Recently I overheard the following exchange on the internet.
You seem to assume some great mystery about consciousness that can never be explained by our intelligence. With that I am quite suspicious. I see no great mystery there any more than I see a mystery about self-consciousness or the subject/object dichotomy (category of understanding). – Paulino
McGinn (writer on the subject) would challenge you to explain how mental phenomena arise from brain activity. If you were unable to do so, he would say that his point is proved: there is a great mystery about consciousness. – Spanos
We often hear people (mainly philosophers and some psychologists) assert that consciousness is a mystery which the physical and biological sciences cannot explain. For example, some point to the difficulty — even impossibility — of “how mental phenomena arises from brain activity.” Of course, much has been written and argued on his subject. There are theories which claim that such an explanation is not forthcoming; thus, we cannot escape some sort of dualism – so they claim. Other theories of mind and consciousness take up the challenge and offer accounts of how brain processes give rise to consciousness.
I offer a quick way with this issue which I present by way of a short dialogue between a ‘Mysterian’ — who claims that consciousness is a mystery not explained by the sciences —- and a First-Responder (e.g. scientist) who shows a way to defusing the putative mystery.
Mysterian (Mys): Nobody has ever explained how consciousness can arise from material things or physical processes, such as brain activity.
First Responder (FR): We can explain how conscious organisms (e.g., persons, higher mammals) evolve. This is called evolutionary biology, along with related neurology and evolutionary psychology. In short, we explain the emergence of ‘consciousness’ by explaining how conscious entities evolved.
Mys: But this does not explain consciousness itself. This does not explain the mystery of consciousness arising from purely material/physical processes.
FR: Your mystery arises only because you assume that stand-alone consciousness is a possibility. But if there is no such thing as a stand-alone consciousness, and consciousness is always the consciousness of some conscious entity, then your mystery dissolves.
Mys: But many great and reputable philosophers, scientists, and psychologists always refer to consciousness as such. Surely so many people cannot be wrong and confused about the existence of consciousness?
FR: The term “consciousness” is just a short-hand way of referring to the consciousness of some individual or groups of individuals capable of conscious thought. It is a convenient abstraction like so many other convenient abstractions that we routinely refer to without implying the existence of separate, mysterious entities: e.g., justice, love, evil, law etc. These are not mysterious entities which exist in their own right. What really exist are people in relations to other people which we designate as just, or loving, or evil. The same is true of consciousness. When I am conscious or aware of the cold air as I walk out the door, we might speak of my ‘consciousness’ that it is cold outdoors. But this does not imply a mysterious entity ‘my consciousness.’ It is just a short-hand way of referring to my being conscious of the temperature outdoors.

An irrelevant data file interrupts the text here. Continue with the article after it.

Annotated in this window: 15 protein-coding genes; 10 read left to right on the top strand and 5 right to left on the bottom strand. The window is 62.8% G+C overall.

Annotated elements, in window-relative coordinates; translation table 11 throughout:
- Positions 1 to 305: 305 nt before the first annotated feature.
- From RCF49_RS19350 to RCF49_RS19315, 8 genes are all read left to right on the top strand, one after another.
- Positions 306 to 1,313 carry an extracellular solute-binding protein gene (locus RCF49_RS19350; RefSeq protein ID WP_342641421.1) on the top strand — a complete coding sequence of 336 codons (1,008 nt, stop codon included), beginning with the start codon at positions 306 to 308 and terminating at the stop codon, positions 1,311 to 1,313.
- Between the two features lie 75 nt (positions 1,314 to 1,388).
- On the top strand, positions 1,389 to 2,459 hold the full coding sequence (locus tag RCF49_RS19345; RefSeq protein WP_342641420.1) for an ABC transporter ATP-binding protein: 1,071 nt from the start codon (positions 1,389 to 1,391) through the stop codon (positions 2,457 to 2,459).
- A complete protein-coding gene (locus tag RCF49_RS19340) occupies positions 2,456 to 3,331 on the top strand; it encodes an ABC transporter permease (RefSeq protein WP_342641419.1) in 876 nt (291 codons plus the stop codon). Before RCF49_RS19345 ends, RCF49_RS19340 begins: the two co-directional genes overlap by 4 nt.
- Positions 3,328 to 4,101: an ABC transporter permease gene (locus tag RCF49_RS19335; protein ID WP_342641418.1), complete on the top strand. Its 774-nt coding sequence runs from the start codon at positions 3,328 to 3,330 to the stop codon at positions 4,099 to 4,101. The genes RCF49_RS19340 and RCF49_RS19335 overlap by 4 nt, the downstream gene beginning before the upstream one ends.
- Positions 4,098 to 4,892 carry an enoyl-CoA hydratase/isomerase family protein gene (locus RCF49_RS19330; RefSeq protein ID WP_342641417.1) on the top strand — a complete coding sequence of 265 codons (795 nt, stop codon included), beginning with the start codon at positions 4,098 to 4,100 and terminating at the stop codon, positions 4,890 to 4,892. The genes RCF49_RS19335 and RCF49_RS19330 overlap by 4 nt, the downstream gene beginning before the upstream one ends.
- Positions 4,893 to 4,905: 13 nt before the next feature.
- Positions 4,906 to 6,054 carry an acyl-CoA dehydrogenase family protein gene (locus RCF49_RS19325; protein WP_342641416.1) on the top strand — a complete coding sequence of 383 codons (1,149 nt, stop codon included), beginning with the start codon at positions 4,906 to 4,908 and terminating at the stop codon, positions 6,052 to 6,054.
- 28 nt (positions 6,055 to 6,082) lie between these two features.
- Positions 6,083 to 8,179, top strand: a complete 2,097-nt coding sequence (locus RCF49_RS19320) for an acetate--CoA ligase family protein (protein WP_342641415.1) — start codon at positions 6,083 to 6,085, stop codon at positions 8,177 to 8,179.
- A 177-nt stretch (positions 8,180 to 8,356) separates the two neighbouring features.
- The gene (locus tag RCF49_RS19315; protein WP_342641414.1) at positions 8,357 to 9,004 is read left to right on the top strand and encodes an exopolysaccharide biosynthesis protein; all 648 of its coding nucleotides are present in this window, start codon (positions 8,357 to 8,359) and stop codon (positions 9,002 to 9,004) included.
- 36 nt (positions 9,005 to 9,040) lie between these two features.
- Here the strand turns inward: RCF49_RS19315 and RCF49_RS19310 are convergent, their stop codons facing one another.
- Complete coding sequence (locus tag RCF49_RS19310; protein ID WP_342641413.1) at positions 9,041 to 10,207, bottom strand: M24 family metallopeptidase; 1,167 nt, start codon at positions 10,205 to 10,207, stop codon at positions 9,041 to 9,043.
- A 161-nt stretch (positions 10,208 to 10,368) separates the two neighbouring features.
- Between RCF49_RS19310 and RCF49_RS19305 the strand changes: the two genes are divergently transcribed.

Mys: It seems that you have simply chosen to side step the difficult problem of showing how our idea of ‘consciousness’ in its own right comes about.
FR: If you insist on such an account it would go something like this. We explain our natural tendency to abstract, viz, the process of abstraction.
1) I (or any animal whose brain is adequately evolved) am aware of some object (a possible predator) in the environment.
2) We restate this as the awareness or consciousness of that object.
3) We make statements like “there is an awareness or a consciousness” of the object.
4) Then, if we’re not too careful, we infer the existence of an abstract entity called ‘awareness’ or ‘consciousness.’
This is how ‘consciousness’ arises.
But, none of this will dispel that human-all-too-human tendency to talk abstractly and then posit the existence of abstract entities. So people will go on scratching their heads and wondering about the “mystery of consciousness.”